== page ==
"Although Thorp was one of the first government officials to recognize a need for a post-war European recovery program and pushed strongly for its enactment, he speaks humbly about his role in the MarshallPlan. 'I had been exposed to many high-level foreign financial representatives who pointed out the need (for the aid) and I also had close contacts with members of Congress, who wanted a program which would cover the immediate future and not require them to continually relying on relief and recovery legislature,' Thorp said."

On September 12, 1953, Willard spoke at Pelham Old Home Day. "Mr. Thorp remarked," noted the Association's official record of the event, "that today a child might be exposed to measles in Pelham, fly around the world exposing everyone and come back to Pelham to have them. In a world so closely knit together, what Pelham and other towns like it think, may easily have an impact on the world.  [Willard] challenged us to preserve our freedom of judgement so that children coming after us might enjoy the same freedom of judgement that our ancestors fought for."

From 1963 until 1967, Willard served in Paris with the rank of U.S. ambassador, as chairman of the Development Assistance Committee. Among the books which he authored were: Trade, Aid, or What? [1954], The New Inflation [1959] (co-written with Richard E. Quandt), and The Reality of Foreign Aid [1971]. He was also editor of The United States and the Far East.

The Gazette [in 1992] noted how "in his later years [Willard Thorp] was also active in Pelham town government. He served on the Finance Committee from 1975 to 1987—as chairman beginning in

1977—and as Town Treasurer from 1987 to 1990. 'He taught you a lot about diplomacy,' said Walter A. Oliveira [b. 1928], a former Pelham selectman. 'He knew how to take a problem that was maybe getting out of hand and bring the parties together. He was a diplomat.'"

Clarice Brows Thorp, who was married to Willard for 45 years, "attended local schools in New York and was a graduate of New York University School of Law.," reported the Gazette in 2003. "After [Willard's] retirement they moved to Pelham, where she lived for many years. Mrs. Thorp practiced law briefly before her marriage. In Pelham, she was a member of the Board of Selectmen from 1978 to 1987 and had served as its chairwoman. She was known for her willingness to help where needed. A 1984 article in the Gazette told of Mrs. Thorp filling in for the select board secretary when she requested a day off."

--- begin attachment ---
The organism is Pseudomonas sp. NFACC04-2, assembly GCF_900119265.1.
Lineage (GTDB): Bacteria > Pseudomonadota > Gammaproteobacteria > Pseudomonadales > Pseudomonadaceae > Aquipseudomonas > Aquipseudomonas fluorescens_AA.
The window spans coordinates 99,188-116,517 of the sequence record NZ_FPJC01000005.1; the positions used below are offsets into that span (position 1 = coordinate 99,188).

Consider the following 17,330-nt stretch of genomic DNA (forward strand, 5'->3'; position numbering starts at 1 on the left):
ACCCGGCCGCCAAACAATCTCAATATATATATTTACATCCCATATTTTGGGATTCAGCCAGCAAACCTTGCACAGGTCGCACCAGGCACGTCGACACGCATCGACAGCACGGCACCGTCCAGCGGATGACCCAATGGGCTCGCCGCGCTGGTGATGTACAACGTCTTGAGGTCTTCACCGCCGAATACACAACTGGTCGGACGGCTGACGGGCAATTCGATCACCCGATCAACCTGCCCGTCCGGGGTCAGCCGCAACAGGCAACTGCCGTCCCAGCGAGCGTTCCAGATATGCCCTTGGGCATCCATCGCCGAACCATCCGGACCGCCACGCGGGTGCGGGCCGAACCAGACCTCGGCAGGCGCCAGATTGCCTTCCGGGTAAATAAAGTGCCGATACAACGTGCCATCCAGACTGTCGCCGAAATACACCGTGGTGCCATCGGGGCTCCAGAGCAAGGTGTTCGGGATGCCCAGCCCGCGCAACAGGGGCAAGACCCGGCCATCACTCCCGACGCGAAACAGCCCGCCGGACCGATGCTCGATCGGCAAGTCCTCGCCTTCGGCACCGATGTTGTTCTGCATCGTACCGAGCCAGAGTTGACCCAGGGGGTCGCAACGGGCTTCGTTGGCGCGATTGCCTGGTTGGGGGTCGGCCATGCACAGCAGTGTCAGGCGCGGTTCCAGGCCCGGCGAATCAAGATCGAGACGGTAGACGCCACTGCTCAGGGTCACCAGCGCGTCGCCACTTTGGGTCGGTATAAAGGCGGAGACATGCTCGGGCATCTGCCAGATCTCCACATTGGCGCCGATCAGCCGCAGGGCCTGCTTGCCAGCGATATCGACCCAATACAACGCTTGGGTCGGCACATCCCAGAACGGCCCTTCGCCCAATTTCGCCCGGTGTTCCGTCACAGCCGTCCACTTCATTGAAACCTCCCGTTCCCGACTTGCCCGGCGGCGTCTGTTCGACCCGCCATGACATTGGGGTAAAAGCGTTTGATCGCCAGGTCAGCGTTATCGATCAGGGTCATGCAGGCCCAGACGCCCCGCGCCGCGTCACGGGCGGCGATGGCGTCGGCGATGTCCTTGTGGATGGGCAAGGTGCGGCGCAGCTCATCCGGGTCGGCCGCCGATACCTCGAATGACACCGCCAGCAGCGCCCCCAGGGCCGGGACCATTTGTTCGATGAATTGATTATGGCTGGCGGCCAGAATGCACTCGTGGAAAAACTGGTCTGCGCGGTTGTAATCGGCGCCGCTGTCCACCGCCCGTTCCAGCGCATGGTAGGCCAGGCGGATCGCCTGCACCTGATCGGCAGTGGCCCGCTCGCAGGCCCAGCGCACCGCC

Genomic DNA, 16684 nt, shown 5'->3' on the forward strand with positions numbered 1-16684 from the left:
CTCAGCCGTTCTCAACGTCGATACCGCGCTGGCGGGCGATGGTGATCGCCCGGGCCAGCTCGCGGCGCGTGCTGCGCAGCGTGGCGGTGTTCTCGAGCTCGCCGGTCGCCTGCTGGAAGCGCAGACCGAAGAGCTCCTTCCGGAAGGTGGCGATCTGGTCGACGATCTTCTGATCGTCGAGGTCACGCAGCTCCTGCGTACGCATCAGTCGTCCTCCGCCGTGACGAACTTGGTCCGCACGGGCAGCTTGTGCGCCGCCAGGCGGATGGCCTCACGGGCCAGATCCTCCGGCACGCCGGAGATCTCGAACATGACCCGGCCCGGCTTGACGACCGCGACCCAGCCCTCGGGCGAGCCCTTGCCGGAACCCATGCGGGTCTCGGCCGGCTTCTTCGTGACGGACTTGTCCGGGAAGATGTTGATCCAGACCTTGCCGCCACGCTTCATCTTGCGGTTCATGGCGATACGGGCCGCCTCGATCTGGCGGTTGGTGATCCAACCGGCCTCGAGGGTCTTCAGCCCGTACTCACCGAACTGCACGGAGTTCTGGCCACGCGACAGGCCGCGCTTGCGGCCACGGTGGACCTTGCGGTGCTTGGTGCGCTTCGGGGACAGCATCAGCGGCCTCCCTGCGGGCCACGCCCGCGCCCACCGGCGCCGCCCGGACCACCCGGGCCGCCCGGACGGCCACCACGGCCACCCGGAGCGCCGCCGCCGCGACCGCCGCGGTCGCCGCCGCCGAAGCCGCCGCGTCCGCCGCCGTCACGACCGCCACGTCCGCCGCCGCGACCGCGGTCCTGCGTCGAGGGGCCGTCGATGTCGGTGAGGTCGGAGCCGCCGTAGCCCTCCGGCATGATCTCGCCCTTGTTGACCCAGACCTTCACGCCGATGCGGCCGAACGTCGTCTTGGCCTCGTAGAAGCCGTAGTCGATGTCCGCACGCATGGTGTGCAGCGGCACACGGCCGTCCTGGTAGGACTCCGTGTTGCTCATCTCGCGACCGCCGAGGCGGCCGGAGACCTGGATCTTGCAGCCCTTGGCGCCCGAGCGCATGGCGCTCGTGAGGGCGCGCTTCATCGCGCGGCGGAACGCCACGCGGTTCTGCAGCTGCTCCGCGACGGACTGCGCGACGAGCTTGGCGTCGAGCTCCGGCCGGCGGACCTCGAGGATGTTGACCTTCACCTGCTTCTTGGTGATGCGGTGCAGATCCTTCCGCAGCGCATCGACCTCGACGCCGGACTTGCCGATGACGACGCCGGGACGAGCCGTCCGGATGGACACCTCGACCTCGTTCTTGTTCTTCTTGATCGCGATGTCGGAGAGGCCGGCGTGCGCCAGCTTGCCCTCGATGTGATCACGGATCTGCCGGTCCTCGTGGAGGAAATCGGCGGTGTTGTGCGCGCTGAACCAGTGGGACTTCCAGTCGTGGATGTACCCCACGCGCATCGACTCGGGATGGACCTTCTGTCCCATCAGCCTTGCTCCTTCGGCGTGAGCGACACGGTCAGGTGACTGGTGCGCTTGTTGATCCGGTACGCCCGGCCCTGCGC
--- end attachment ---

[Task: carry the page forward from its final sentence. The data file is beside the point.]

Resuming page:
Willard died in 1992 and Clarice in 2003. In 2004, the Bulletin reported that Clarice had left "a bequest of $7,000 to the Amherst A Better Chance. Amherst ABC, is a non-profit, locally funded organization...Dale Peterson, president of the A B C board of directors...said Clarice Thorp was a powerful force in Pelham and beyond becoming an active member of the Pelham Board of Selectmen from 1978 to 1987 [sic]. We are honored and touched that she found Amherst ABC, with its parallel history of activism and community connection, worthy of her support."

In 1998, 9 Harkness Road was sold to Roderick V. Jensen [b. 1955], a Professor (and Chairman of) the Physics Department of Wesleyan University, and Laura Smietanka Jensen [b. 1955], a Professor of Political Science at the University of Massachusetts-Amherst, the current owners at the time of this writing [2006]. The Jensens were from Clinton, Conn. Laura, who attends Pelham Town Meetings, was "a former composer" wrote UMass Magazine [in 2000] who says that "it was participation in local government in Connecticut that convinced her to go back to graduate school in political science. There are a lot of conflicting tendencies out there,' says Jensen. 'At the same time that places like Amherst want to move towards administrationand professional decision- making, you have some big cities saying, 'Let's get rid of the professionals—let's have officials who are accountable to the citizenry who voted them in.'"'

The Jensen family has two children and the family enjoys orienteering. "Orienteering has taken the family to Sweden, Scotland and other parts of Europe," reported the Gazette [in 1999].

9 Harkness Road has been sold since this report was written [2006]. In 2009, major restorations took place to the house.